Men and trades
The Compagnons du Tour de France are first and foremost tradesmen. The trade in question is almost always understood as a “manual activity” related to transforming materials. This therefore excludes such professions as architecture, accounting, selling, engineering and medicine for example. The activity must also entail a complete process of transformation and not simply a specialised segment of an activity. Currently, Guild trades may be divided into the following categories: wood, stone, metallurgy, leather and textiles, foodstuffs.
The number of trades and professions incorporated into guilds has varied over the centuries. Until the end of the 18th century, nearly thirty trades were organized into guilds. In the construction sector these involved stonemasons, construction carpenters, roofers, joiners, locksmiths, plasterers and painters/glaziers. In metalworking they included edge-tool cutters/smiths, blacksmiths, wheelwrights, ironmongers, cutlers, casters, tinsmiths, nail-makers and pin-makers. The leather trade numbered tanners/curriers, saddlers, harness-makers (two distinct associations), chamois-dressers/bleachers (or tawers) and purse-makers/trouser-makers. The textile sector was composed of tailors, dyers, rope-makers, cloth-makers (weavers), cloth-shearers and milliners. Coopers/stavers were also represented, as were basket makers. Type-setters, who were organised as a guild until the 17th century, can also be added to the list.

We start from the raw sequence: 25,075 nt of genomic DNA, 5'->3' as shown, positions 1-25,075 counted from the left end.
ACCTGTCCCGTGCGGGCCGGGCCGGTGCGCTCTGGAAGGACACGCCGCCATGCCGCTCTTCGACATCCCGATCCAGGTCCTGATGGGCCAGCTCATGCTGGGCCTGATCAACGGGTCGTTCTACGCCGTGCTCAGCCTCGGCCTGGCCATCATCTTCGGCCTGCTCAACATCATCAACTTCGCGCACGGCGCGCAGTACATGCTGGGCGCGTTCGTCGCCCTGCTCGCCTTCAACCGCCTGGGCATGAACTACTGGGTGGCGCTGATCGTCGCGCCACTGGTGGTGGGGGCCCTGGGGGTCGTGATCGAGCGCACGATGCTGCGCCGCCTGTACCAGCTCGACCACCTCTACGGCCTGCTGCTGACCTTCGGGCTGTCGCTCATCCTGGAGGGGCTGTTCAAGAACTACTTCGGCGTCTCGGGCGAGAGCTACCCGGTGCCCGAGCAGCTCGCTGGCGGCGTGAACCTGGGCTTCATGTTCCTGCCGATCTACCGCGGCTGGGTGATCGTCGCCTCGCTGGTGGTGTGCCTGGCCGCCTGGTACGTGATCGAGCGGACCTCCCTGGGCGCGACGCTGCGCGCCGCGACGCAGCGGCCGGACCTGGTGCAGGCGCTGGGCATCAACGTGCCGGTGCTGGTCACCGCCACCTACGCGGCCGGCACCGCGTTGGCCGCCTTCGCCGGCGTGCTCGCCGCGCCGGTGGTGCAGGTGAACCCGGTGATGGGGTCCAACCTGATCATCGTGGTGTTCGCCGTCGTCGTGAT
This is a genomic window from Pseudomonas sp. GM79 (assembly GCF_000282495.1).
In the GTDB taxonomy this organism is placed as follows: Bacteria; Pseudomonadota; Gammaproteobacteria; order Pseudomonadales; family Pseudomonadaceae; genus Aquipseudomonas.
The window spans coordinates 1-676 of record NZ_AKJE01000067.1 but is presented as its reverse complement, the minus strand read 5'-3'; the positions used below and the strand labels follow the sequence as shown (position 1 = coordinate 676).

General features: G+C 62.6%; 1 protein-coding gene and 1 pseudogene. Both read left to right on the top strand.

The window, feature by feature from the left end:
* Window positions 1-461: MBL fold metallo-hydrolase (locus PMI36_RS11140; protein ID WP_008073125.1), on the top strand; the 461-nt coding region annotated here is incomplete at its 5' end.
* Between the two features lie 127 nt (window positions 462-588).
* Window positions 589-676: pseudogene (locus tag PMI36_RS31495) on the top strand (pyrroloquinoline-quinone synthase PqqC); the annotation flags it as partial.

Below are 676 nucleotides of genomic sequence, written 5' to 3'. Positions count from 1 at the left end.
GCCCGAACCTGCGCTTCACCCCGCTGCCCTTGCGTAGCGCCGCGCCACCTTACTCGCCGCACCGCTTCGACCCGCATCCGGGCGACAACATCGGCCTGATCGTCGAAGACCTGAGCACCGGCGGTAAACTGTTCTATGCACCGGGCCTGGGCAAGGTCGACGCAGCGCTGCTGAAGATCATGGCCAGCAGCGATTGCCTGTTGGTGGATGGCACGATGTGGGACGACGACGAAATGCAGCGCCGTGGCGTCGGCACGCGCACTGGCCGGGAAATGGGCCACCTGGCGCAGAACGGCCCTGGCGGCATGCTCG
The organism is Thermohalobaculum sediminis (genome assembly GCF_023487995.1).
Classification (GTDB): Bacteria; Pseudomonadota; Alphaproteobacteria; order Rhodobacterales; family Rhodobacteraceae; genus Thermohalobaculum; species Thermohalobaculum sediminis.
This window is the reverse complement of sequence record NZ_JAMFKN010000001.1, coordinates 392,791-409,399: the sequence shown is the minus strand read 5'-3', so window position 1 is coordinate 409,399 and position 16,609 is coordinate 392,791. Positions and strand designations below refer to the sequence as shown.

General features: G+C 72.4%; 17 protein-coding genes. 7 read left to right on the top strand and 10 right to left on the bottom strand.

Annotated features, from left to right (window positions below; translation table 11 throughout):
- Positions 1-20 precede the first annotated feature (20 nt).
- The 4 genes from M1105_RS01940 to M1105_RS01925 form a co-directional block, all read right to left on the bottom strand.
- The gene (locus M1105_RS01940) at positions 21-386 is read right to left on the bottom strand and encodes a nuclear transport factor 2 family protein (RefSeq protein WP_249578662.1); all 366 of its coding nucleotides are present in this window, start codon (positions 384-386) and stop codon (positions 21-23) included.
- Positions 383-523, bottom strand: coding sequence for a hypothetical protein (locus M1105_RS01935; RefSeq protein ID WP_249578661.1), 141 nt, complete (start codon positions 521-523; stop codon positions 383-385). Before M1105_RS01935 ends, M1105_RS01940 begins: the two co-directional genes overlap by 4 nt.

During the 19th century, three new trades were organised into guilds: shoemakers (1808, after an eclipse of over a century), clog-makers (1809), bakers (1811) and silk-weavers (1831). Numerous trades were gradually added to the list up until the 1950s, namely those involving stove-makers, cutlers, casters, tinsmiths, nail-makers, pin-makers, tanners/curriers, chamois-makers/bleachers, purse- and trouser-makers, tailors, dyers, rope-makers, cloth-makers, cloth-shearers, milliners and clog-makers.
The 20th century saw the incorporation of cooks, pastry cooks, plumbers, masons, landscapers, coach-builders (owing to the evolution of wheelwrighting), boilermakers, electricians, cabinetmakers, leatherworkers and carpet-makers.
The Union Compagnonnique recognises almost one hundred different trades and professions. Unlike those which exist within the Association Ouvrière and the Fédération Compagnonnique, however, these are not organised within its fold by autonomous corporative societies.